Some say Boris Johnson’s epitaph was written on Monday. Even though the British prime minister won, no prime minister has ever really won a no-confidence vote, in the final analysis. Johnson’s predecessor Theresa May, for example, was out of office within six months of her “win” of a no-confidence vote. The handwriting, as they say, is on the wall.
Johnson won the backing of 211 out of 359 Conservative lawmakers in a secret ballot, more than the simple majority he needed to remain in power, but still a significant rebellion of 148 members of Parliament. It’s those 148 MPs who will be the problem. Johnson now leads a fractured party, and those defecting MPs could easily turn him into a figurehead prime minister with no real power at all.
The challenge to Johnson’s leadership came as the result of revelations that he and his staff repeatedly threw illegal parties during Covid lockdowns. That spawned fury among the British people and deep unease among many Conservatives.
While it is undoubtedly party loyalty that has kept Johnson from being ejected from office, the Conservatives of the British Parliament are far less uniformly partisan than their almost monolithic American counterparts in Congress. After all, 40% of Conservative MPs have rejected their own leader. So large a defection couldn’t happen among American Republican lawmakers, at least, not given its current composition.
There is a stark contrast between British conservatism and American conservatism. In Britain a conservative is a person who votes a certain way and holds certain old-fashioned ideas. In America a conservative is a member of a cult. American conservatism is very often tied to religion. In Britain, while many Tories are fond members of the Church of England, many are also atheists. No one really cares.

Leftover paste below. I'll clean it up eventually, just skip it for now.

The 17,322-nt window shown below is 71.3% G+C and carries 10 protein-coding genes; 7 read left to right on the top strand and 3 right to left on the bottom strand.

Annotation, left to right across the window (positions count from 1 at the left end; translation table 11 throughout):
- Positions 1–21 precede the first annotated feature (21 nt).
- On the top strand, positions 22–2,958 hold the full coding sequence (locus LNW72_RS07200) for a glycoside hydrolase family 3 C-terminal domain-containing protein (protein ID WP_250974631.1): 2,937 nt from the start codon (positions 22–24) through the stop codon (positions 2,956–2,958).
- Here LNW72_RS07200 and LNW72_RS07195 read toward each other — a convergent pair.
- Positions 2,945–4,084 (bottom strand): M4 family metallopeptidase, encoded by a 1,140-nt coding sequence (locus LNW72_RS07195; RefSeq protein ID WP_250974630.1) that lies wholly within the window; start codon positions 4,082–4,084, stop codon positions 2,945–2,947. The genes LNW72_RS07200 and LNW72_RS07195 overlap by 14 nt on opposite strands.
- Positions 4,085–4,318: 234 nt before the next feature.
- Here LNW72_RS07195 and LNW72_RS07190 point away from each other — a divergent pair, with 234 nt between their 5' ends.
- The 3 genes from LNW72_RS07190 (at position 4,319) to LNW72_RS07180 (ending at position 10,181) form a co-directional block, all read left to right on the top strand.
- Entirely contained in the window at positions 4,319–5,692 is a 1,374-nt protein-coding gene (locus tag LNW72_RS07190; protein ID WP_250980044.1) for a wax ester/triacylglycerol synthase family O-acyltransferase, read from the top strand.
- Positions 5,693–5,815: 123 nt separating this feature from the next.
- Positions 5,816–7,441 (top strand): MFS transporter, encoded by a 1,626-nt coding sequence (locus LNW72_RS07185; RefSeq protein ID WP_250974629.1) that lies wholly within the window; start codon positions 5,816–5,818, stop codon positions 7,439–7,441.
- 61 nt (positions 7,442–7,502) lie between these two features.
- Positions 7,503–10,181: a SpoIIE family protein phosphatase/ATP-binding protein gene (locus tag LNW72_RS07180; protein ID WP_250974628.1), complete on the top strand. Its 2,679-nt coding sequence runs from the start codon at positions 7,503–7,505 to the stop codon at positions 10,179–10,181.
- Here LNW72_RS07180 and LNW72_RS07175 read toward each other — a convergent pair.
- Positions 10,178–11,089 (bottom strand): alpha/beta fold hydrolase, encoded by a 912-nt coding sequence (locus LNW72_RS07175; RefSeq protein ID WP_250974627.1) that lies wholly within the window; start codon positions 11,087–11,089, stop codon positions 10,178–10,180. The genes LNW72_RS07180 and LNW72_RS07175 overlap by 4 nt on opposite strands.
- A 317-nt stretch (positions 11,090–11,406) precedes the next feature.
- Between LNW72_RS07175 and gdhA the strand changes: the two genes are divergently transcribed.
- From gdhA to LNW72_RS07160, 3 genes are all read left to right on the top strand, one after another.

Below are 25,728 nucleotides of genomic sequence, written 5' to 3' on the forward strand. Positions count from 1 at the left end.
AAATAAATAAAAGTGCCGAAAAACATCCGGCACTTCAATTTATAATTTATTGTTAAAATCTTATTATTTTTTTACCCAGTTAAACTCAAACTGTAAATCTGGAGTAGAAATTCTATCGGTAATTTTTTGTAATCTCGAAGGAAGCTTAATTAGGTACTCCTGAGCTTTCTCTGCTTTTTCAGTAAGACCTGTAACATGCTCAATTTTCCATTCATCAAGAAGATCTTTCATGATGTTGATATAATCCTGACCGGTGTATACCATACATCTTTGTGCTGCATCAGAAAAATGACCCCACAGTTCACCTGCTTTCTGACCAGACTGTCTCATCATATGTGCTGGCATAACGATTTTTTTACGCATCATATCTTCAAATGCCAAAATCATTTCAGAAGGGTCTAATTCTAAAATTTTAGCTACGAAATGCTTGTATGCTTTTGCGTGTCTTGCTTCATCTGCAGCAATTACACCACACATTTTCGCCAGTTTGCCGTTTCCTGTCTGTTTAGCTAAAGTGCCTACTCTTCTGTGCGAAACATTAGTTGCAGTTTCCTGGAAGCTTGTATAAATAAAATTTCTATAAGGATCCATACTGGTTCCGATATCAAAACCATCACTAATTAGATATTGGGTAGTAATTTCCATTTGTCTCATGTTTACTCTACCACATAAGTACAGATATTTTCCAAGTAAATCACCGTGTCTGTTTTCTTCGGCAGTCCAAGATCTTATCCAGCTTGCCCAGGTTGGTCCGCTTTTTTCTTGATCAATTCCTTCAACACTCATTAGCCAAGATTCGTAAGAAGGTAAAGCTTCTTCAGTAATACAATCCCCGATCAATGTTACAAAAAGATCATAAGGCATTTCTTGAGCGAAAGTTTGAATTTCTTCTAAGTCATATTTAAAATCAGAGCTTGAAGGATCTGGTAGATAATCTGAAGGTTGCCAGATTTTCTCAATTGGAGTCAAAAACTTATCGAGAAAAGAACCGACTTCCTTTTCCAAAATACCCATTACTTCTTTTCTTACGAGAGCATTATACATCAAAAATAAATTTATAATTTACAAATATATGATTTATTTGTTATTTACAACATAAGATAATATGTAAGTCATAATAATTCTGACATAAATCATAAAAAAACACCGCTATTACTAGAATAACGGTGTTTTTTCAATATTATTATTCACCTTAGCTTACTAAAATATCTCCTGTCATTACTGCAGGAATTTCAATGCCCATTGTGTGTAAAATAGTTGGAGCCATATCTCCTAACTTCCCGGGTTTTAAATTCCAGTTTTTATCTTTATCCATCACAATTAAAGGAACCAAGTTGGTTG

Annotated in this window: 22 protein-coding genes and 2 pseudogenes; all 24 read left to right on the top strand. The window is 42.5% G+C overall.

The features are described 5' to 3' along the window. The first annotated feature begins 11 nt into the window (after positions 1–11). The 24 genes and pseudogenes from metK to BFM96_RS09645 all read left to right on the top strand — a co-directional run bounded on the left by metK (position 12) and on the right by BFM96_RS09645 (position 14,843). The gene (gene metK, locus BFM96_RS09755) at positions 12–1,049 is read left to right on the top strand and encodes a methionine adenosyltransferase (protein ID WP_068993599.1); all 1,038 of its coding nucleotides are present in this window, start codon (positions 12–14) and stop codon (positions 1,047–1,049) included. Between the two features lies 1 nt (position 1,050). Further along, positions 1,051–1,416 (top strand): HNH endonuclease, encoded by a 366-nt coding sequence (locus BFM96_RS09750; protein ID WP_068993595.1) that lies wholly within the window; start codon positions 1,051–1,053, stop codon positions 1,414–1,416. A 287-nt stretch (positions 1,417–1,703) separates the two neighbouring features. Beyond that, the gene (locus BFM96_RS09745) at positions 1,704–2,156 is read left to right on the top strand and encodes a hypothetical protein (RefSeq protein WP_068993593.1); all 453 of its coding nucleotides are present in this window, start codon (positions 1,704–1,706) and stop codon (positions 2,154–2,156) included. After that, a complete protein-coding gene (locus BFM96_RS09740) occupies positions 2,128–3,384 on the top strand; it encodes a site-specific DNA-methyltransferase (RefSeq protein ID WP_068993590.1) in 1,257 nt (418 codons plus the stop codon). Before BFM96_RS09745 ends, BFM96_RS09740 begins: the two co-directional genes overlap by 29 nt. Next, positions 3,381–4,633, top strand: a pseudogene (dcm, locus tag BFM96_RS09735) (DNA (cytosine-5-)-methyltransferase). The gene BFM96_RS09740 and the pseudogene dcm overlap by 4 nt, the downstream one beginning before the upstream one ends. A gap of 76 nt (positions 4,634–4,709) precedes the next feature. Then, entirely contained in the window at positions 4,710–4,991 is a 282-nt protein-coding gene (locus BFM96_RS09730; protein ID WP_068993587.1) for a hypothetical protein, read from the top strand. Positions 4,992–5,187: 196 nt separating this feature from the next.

Even so, Johnson’s intractable refusal to resign after being criminally charged with breaking lockdown is something of a departure from the way things are usually done in Britain and may be a leading indicator of things to come. Britain could in time begin to resemble America more and more in its partisan lust for power at the expense of everything else.
But it’s remarkable how swift and terrible the blowback was, and how it very nearly toppled Boris Johnson’s regime. Perhaps America can learn something from it while the contrast between the two governments remains stark. One can easily imagine a scene, during his presidency, of a hypothetical situation where Donald Trump violated lockdown and attended a succession of parties. It probably wouldn’t have raised an eyebrow. And, as ever, ladies and gentlemen, brothers and sisters, comrades and friends, stay safe.
Robert Harrington is an American expat living in Britain. He is a portrait painter.